F1: Major changes in 2013 regulations
In my previous article, I talked about what was discussed regarding the 2014 regulations in the WMSC meeting in Istanbul this week.
Now, let us see what was discussed about the 2013 regulations and what major changes we are going to see.
Front Wing tests
In recent years, the teams have always pushed the limits of the regulations and one area has been the flexing of the front wing. Teams like Red Bull have exploited it to gain aerodynamic performance. At the 2011 Indian Grand Prix, we were able to see significant flexing of the front wing down the long straight, especially on Felipe Massa‘s Ferrari. As a result of that and many incidents like that throughout 2011, the FIA tightened the regulations by introducing strict front wing loading tests where the load application point was moved inwards as compared to what was done during the 2011 season. Even after that, F1 aerodynamicists flexed the wing as much as possible (maximum height which was allowed in the regulations) and extracted performance during the 2012 season. The FIA didn’t like that the teams were absolutely pushing the regulations to the limit, and hence going against the spirit of the regulations. So, now the governing body has decided to introduce more stringent front wing loading tests to curtail flexing to the bare minimum.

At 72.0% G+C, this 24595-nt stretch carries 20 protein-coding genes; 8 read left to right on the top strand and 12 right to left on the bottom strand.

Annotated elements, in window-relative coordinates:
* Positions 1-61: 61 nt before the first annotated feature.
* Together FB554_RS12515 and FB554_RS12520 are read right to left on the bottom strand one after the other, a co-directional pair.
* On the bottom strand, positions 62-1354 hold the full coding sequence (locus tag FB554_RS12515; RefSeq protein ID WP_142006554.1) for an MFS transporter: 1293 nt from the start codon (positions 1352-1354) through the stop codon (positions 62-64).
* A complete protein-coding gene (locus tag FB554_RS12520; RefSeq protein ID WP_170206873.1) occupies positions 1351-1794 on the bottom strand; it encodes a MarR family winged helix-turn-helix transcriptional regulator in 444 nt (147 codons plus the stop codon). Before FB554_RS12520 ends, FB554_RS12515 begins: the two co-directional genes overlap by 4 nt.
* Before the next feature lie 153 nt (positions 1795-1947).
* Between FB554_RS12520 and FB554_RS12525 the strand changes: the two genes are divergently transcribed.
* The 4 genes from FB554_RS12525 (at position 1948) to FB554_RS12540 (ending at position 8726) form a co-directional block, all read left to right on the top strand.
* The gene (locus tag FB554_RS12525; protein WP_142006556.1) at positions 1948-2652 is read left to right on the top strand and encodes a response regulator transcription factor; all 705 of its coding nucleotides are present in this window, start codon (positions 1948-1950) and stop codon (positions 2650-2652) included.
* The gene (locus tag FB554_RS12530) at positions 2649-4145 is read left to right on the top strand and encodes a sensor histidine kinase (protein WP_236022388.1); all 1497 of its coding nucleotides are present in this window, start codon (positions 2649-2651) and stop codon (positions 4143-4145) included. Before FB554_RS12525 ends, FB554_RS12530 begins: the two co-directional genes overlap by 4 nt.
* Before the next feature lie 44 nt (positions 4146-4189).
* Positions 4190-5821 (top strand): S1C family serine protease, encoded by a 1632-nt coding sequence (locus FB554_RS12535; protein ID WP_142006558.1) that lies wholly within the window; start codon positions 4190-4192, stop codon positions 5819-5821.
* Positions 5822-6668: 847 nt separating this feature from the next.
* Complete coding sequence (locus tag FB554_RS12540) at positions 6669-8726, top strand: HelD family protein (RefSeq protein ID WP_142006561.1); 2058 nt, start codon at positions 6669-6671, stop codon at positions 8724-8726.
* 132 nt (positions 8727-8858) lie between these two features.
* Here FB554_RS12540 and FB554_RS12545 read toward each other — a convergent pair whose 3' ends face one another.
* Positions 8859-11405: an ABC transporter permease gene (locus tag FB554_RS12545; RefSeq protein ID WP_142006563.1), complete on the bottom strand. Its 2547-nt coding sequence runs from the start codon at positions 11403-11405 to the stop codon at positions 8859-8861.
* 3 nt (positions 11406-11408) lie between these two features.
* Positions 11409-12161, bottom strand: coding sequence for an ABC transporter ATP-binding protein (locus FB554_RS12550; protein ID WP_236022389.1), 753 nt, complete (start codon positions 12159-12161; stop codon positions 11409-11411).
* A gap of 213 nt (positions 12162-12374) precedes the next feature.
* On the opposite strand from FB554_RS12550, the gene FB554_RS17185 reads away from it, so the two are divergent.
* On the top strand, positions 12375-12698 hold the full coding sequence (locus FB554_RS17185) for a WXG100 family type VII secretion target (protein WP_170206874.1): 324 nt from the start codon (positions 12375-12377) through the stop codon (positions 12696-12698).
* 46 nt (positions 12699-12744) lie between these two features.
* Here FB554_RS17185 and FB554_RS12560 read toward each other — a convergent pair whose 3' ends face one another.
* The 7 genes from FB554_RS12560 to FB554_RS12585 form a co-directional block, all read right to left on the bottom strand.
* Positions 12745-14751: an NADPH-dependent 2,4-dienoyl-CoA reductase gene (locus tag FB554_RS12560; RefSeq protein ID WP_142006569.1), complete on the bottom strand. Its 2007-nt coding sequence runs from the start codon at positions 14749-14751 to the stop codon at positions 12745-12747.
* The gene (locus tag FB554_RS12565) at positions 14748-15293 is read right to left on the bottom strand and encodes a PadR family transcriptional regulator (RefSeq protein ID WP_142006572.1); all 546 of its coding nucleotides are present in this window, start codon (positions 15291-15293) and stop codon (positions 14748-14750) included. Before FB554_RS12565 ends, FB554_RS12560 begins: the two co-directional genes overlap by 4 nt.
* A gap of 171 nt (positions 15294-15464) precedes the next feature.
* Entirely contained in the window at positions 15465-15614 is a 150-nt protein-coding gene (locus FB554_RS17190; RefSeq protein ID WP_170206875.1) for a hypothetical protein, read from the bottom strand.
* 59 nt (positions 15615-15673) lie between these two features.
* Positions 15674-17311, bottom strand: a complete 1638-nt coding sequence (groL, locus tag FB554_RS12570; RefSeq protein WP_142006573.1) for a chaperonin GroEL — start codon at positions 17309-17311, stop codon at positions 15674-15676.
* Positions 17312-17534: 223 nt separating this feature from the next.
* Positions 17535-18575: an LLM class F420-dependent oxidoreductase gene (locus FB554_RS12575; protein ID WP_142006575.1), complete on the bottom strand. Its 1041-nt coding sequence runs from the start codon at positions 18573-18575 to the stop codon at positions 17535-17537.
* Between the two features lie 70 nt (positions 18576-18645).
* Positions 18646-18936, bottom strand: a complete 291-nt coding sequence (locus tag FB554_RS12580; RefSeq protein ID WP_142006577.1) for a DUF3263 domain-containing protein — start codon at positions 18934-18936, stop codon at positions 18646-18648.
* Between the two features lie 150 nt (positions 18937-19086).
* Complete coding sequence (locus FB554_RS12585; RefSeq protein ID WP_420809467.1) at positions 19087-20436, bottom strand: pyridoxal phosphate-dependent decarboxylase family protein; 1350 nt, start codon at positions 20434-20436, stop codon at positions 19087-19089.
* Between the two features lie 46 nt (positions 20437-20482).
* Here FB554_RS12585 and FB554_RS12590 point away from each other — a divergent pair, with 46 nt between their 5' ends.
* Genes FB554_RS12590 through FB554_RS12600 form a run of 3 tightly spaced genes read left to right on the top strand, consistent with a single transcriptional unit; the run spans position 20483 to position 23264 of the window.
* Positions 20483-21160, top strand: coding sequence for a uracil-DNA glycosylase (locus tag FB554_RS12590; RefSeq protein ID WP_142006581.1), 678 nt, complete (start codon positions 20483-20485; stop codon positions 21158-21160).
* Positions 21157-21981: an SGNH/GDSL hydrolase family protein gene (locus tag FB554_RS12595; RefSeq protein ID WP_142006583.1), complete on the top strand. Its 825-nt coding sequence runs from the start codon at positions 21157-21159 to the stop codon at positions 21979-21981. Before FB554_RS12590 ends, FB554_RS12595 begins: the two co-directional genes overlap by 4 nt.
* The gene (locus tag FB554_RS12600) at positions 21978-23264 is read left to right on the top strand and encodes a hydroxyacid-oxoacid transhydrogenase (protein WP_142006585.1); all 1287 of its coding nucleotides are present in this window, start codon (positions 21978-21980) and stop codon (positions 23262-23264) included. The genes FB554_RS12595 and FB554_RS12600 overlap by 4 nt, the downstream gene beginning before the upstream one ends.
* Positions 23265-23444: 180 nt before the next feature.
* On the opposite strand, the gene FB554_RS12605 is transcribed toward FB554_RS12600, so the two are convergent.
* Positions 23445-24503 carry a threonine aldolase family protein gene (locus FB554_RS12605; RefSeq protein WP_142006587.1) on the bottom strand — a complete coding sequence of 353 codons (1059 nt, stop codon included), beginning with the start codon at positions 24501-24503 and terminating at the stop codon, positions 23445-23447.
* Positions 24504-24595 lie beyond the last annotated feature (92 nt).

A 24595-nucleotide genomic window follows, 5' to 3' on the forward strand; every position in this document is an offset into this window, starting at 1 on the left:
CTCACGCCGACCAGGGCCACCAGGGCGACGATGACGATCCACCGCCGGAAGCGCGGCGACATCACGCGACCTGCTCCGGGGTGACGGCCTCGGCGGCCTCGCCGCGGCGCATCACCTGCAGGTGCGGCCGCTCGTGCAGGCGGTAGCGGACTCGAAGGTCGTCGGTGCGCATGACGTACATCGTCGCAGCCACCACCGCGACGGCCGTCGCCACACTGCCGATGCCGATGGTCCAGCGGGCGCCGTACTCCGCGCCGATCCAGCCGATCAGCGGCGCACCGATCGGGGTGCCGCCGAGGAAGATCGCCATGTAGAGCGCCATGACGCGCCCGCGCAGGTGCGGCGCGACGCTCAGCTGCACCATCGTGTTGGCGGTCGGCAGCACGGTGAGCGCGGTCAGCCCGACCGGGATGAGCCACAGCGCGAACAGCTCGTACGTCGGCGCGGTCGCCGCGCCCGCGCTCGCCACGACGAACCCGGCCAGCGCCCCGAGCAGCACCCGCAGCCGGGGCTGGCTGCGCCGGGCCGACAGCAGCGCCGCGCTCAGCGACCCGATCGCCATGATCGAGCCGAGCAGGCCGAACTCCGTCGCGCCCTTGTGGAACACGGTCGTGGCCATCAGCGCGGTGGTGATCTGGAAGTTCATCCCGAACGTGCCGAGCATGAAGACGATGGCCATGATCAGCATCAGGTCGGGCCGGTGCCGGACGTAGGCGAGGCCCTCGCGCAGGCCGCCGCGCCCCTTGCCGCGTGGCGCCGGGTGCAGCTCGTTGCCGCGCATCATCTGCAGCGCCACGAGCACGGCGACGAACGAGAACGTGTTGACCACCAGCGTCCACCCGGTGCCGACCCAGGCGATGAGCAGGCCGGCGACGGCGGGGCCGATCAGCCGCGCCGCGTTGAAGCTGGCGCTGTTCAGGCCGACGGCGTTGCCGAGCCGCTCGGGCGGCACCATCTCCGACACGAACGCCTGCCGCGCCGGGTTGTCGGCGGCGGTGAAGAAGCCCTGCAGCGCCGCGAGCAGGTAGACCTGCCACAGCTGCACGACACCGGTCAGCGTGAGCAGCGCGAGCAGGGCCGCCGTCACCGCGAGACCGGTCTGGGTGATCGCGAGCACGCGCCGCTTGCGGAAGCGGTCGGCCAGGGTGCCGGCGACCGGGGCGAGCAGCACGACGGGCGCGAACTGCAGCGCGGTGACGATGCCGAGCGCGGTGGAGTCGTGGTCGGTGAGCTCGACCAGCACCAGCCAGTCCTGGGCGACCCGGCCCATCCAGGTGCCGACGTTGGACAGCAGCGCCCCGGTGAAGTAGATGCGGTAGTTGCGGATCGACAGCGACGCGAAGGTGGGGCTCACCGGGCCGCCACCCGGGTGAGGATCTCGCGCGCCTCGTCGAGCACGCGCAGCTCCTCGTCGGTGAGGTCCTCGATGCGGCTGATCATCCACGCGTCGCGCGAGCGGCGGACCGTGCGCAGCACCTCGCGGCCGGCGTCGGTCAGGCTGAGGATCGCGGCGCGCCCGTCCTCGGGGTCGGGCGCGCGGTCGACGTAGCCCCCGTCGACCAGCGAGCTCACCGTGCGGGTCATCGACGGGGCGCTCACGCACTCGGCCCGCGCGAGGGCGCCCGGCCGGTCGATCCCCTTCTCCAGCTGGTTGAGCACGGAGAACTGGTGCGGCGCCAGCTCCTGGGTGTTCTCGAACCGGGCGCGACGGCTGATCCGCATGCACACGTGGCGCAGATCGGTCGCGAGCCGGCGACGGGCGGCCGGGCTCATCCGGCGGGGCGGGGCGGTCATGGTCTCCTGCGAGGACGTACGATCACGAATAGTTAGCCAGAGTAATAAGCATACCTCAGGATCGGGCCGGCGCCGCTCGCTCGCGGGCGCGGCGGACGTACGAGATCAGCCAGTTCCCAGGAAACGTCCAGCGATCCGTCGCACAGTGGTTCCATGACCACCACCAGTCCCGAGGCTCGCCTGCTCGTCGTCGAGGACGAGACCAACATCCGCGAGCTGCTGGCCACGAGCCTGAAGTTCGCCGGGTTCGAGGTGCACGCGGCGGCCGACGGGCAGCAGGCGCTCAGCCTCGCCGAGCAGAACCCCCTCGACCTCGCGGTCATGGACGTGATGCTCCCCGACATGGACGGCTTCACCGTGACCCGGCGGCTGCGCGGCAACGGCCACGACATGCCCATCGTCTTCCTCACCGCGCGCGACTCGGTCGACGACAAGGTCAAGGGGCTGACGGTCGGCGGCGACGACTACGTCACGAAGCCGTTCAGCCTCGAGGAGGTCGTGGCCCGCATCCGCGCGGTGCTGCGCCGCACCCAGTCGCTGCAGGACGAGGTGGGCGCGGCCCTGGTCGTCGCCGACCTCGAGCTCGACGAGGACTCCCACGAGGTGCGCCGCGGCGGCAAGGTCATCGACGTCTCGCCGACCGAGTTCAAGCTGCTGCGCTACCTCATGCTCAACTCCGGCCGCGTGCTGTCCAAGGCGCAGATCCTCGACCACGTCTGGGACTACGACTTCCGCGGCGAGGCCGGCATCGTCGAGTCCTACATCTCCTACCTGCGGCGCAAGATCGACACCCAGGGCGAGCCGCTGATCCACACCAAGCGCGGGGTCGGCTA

Increase in Minimum weight
For 2012, the minimum weight of an F1 car was 640 kg including the ballast. Now, as the 2013 tyres will be a bit heavier, so the minimum weight has also been raised.
The “force majuere” rule has been deleted from the regulations. It caused some confusion after qualifying for this year’s Abu Dhabi Grand Prix when Sebastian Vettel had to stop his car on track at the end of Q3. So, in case of a similar event from now onwards, the FIA will determine how much fuel was required for the car to return back to the pitlane and add it to the mandatory minimum one litre sample .
Higher Static Loads
Until now, one chassis was subjected to the higher loads and the other one to 20% less loads. Now all chassis will be subjected to the same higher loads.
DRS use during practice and qualifying
Drivers will, from now on, be able to use DRS during practice and qualifying in only those designated areas where it can be applied during the race. This rule has been introduced as a measure of increasing safety after some concerns from different teams.
The curfew rule didn’t allow teams to work on their cars during the race weekend for a certain period of time during the night depending on where the race is being held, with Singapore curfew rules being a bit different from other tracks because of it being a night race. The rules allowed a maximum of 4 exceptions to every team during the whole season – now that has been reduced to just 2. On the other hand, the curfew duration for Thursday night has been increased from 6 to 8 hours.